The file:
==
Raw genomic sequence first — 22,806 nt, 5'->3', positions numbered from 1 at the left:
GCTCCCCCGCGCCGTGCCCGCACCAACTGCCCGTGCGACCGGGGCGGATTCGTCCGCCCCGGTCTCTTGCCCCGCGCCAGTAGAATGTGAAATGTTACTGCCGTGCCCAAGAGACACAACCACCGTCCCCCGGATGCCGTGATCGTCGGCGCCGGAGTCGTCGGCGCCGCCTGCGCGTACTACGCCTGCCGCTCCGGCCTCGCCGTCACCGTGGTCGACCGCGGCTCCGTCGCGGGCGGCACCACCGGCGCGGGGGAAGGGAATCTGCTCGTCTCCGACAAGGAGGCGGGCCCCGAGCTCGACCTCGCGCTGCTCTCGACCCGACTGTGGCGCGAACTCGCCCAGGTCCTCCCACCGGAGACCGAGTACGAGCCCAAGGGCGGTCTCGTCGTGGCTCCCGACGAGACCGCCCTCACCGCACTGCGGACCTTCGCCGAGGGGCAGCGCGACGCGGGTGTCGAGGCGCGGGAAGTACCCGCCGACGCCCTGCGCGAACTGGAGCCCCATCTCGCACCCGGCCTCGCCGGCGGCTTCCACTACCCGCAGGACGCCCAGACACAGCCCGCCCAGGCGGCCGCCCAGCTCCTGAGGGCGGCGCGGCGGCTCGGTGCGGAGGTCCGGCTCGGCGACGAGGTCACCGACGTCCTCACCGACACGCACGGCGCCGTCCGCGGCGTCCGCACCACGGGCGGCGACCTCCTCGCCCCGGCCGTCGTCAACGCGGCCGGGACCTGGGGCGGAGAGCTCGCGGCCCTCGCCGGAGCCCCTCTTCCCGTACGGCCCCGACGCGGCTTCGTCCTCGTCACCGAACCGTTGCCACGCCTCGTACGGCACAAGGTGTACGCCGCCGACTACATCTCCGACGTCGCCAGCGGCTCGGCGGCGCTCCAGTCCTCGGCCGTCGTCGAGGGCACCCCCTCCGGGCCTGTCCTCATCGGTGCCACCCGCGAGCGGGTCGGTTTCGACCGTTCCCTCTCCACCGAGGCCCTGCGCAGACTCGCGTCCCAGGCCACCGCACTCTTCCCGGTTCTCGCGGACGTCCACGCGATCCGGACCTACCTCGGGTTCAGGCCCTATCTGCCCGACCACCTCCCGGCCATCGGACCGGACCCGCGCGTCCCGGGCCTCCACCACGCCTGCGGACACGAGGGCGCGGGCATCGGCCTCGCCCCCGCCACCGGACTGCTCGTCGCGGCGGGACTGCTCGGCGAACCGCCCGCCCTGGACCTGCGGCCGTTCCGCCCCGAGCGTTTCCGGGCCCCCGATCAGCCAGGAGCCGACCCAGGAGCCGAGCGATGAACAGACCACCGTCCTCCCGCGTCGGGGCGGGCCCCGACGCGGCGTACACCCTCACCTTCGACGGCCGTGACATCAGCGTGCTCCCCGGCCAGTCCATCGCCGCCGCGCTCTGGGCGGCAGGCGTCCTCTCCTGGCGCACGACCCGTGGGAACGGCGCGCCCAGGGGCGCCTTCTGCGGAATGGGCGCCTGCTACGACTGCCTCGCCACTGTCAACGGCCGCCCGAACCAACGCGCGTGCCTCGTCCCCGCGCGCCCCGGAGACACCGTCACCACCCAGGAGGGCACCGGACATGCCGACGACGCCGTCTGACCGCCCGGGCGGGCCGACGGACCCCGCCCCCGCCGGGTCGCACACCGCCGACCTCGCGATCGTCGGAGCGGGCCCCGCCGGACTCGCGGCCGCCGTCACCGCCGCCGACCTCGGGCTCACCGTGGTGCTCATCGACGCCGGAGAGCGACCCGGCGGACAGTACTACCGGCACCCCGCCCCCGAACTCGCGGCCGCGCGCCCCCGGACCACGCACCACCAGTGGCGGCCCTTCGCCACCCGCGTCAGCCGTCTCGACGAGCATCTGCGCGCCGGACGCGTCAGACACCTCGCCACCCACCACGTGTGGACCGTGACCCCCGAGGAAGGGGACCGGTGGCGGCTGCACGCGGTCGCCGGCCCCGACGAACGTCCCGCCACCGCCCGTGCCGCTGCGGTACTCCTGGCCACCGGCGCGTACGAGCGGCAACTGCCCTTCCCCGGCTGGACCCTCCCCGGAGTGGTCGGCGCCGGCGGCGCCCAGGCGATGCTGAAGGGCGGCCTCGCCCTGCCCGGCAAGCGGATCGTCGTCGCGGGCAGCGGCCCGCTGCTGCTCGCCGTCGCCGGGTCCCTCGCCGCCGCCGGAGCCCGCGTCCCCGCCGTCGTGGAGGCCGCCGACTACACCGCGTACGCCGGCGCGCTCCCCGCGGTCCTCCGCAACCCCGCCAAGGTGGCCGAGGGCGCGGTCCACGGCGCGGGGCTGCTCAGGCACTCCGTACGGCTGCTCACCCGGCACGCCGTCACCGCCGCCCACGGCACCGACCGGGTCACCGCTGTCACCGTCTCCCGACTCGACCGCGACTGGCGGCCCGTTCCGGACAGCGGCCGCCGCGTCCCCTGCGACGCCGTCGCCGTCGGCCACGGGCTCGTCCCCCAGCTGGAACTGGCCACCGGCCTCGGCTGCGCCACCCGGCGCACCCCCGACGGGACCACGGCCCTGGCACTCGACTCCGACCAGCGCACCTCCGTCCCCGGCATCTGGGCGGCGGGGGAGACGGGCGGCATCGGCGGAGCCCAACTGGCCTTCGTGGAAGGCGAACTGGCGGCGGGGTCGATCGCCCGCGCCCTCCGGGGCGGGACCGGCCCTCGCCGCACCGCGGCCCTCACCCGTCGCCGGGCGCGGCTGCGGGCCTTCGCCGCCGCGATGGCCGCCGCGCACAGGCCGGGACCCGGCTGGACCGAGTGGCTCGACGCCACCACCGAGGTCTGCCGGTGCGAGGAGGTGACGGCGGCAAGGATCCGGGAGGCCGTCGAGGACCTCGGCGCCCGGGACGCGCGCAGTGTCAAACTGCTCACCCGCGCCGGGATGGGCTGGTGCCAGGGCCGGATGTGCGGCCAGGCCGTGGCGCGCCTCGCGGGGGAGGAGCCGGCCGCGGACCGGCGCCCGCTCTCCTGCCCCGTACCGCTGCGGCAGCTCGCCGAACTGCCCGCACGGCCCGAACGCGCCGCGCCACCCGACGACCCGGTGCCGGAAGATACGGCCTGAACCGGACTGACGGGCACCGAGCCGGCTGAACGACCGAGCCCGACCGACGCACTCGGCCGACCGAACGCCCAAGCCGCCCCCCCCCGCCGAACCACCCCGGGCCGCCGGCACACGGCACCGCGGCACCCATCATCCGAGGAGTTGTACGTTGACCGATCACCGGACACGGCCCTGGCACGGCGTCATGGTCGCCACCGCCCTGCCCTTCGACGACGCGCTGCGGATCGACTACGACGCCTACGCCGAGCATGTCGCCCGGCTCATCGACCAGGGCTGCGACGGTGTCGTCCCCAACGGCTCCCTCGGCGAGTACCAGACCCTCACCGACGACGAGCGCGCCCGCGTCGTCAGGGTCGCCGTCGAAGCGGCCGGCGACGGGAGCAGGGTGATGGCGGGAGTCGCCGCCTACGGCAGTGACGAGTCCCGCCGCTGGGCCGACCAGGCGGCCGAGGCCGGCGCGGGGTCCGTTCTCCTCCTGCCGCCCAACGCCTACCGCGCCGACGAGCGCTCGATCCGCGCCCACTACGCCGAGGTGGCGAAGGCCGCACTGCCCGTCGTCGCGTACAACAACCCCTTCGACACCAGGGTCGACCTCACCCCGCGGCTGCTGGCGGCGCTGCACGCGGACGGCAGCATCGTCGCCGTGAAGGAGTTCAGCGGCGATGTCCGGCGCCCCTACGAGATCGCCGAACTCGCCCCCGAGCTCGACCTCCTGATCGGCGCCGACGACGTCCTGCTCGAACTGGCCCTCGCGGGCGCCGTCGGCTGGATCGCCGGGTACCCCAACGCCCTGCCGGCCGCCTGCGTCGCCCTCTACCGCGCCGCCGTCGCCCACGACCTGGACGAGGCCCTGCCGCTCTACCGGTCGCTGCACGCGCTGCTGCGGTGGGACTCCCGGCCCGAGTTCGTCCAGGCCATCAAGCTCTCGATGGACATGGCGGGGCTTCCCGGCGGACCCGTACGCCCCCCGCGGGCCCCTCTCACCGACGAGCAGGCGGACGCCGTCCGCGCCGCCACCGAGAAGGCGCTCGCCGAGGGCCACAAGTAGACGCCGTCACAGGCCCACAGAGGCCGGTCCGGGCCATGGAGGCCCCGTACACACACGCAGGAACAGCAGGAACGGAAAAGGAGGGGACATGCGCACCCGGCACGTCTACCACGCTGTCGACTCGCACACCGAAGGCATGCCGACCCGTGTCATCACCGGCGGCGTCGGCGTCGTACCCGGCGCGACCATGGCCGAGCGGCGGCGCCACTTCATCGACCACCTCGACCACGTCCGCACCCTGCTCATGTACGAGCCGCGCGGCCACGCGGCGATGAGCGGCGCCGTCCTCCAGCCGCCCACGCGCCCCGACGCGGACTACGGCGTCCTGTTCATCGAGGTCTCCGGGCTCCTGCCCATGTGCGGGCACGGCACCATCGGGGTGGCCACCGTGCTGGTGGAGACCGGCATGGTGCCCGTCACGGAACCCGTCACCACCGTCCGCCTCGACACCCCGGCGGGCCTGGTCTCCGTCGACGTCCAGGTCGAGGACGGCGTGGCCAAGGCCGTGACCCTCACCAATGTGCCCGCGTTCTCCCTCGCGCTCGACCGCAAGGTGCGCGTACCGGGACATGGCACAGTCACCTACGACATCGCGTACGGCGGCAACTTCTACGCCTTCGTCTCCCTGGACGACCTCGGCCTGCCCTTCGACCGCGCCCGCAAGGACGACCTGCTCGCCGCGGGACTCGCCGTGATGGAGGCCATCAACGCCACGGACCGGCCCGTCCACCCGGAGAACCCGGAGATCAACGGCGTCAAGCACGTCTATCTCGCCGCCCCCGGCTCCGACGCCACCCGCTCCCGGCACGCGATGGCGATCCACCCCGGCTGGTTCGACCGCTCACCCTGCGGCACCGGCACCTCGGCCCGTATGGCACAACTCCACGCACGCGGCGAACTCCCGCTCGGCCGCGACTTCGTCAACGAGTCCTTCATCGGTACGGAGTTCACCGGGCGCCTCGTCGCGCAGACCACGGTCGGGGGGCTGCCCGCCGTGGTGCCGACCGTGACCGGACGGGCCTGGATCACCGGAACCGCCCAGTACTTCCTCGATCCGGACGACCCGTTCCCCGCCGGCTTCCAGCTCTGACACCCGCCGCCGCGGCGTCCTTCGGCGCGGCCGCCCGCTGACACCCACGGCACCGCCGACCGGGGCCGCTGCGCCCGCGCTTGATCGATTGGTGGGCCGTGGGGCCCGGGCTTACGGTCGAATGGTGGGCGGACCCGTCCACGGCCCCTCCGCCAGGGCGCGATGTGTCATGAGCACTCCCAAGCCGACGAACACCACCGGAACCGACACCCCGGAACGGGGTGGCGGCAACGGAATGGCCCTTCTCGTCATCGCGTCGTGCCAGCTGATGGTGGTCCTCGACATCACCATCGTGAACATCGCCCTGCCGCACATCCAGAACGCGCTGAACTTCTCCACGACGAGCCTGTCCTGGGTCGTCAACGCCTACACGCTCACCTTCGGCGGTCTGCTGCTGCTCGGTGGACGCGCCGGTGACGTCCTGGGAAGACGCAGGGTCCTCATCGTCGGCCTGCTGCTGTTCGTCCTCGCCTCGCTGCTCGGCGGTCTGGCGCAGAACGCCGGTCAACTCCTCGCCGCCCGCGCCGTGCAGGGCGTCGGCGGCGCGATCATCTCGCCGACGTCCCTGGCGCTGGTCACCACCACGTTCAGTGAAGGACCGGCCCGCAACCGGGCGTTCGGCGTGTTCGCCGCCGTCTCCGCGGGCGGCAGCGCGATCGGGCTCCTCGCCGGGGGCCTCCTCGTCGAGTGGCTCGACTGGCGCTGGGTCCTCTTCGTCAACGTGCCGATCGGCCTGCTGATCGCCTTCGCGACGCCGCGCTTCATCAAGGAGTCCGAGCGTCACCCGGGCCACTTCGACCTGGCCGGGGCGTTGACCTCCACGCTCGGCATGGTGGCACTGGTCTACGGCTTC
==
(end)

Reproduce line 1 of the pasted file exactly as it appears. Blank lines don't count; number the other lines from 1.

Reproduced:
Raw genomic sequence first — 22,806 nt, 5'->3', positions numbered from 1 at the left: